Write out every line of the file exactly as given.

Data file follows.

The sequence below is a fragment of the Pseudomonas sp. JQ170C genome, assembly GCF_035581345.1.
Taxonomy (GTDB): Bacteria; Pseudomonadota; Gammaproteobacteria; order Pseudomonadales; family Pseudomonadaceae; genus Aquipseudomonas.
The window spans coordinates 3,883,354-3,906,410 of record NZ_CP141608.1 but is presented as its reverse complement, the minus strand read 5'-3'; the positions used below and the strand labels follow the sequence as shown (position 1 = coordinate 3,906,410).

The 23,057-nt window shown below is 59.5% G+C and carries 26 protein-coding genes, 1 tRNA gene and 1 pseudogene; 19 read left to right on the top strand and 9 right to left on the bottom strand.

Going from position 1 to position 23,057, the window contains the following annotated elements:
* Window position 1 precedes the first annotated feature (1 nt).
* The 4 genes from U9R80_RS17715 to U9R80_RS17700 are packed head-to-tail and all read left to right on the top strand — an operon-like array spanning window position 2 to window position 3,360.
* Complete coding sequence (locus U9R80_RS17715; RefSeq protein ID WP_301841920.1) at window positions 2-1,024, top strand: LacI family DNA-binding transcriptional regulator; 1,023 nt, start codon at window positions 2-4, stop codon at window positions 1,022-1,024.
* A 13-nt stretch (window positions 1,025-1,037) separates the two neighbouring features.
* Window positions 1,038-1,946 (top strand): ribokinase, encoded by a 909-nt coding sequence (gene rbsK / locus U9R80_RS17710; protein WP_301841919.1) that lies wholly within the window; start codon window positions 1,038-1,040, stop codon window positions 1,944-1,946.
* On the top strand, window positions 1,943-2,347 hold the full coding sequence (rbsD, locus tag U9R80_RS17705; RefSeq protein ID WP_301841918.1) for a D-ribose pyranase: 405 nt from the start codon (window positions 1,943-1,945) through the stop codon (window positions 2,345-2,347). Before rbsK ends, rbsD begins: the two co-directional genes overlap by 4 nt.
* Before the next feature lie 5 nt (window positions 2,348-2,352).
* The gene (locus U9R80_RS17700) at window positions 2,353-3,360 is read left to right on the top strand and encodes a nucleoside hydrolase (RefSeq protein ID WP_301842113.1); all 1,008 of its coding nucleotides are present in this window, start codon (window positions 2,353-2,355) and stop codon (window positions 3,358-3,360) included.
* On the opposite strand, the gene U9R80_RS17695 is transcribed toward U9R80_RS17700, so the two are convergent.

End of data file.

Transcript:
The sequence below is a fragment of the Pseudomonas sp. JQ170C genome, assembly GCF_035581345.1.
Taxonomy (GTDB): Bacteria; Pseudomonadota; Gammaproteobacteria; order Pseudomonadales; family Pseudomonadaceae; genus Aquipseudomonas.
The window spans coordinates 3,883,354-3,906,410 of record NZ_CP141608.1 but is presented as its reverse complement, the minus strand read 5'-3'; the positions used below and the strand labels follow the sequence as shown (position 1 = coordinate 3,906,410).

The 23,057-nt window shown below is 59.5% G+C and carries 26 protein-coding genes, 1 tRNA gene and 1 pseudogene; 19 read left to right on the top strand and 9 right to left on the bottom strand.

Going from position 1 to position 23,057, the window contains the following annotated elements:
* Window position 1 precedes the first annotated feature (1 nt).
* The 4 genes from U9R80_RS17715 to U9R80_RS17700 are packed head-to-tail and all read left to right on the top strand — an operon-like array spanning window position 2 to window position 3,360.
* Complete coding sequence (locus U9R80_RS17715; RefSeq protein ID WP_301841920.1) at window positions 2-1,024, top strand: LacI family DNA-binding transcriptional regulator; 1,023 nt, start codon at window positions 2-4, stop codon at window positions 1,022-1,024.
* A 13-nt stretch (window positions 1,025-1,037) separates the two neighbouring features.
* Window positions 1,038-1,946 (top strand): ribokinase, encoded by a 909-nt coding sequence (gene rbsK / locus U9R80_RS17710; protein WP_301841919.1) that lies wholly within the window; start codon window positions 1,038-1,040, stop codon window positions 1,944-1,946.
* On the top strand, window positions 1,943-2,347 hold the full coding sequence (rbsD, locus tag U9R80_RS17705; RefSeq protein ID WP_301841918.1) for a D-ribose pyranase: 405 nt from the start codon (window positions 1,943-1,945) through the stop codon (window positions 2,345-2,347). Before rbsK ends, rbsD begins: the two co-directional genes overlap by 4 nt.
* Before the next feature lie 5 nt (window positions 2,348-2,352).
* The gene (locus U9R80_RS17700) at window positions 2,353-3,360 is read left to right on the top strand and encodes a nucleoside hydrolase (RefSeq protein ID WP_301842113.1); all 1,008 of its coding nucleotides are present in this window, start codon (window positions 2,353-2,355) and stop codon (window positions 3,358-3,360) included.
* On the opposite strand, the gene U9R80_RS17695 is transcribed toward U9R80_RS17700, so the two are convergent.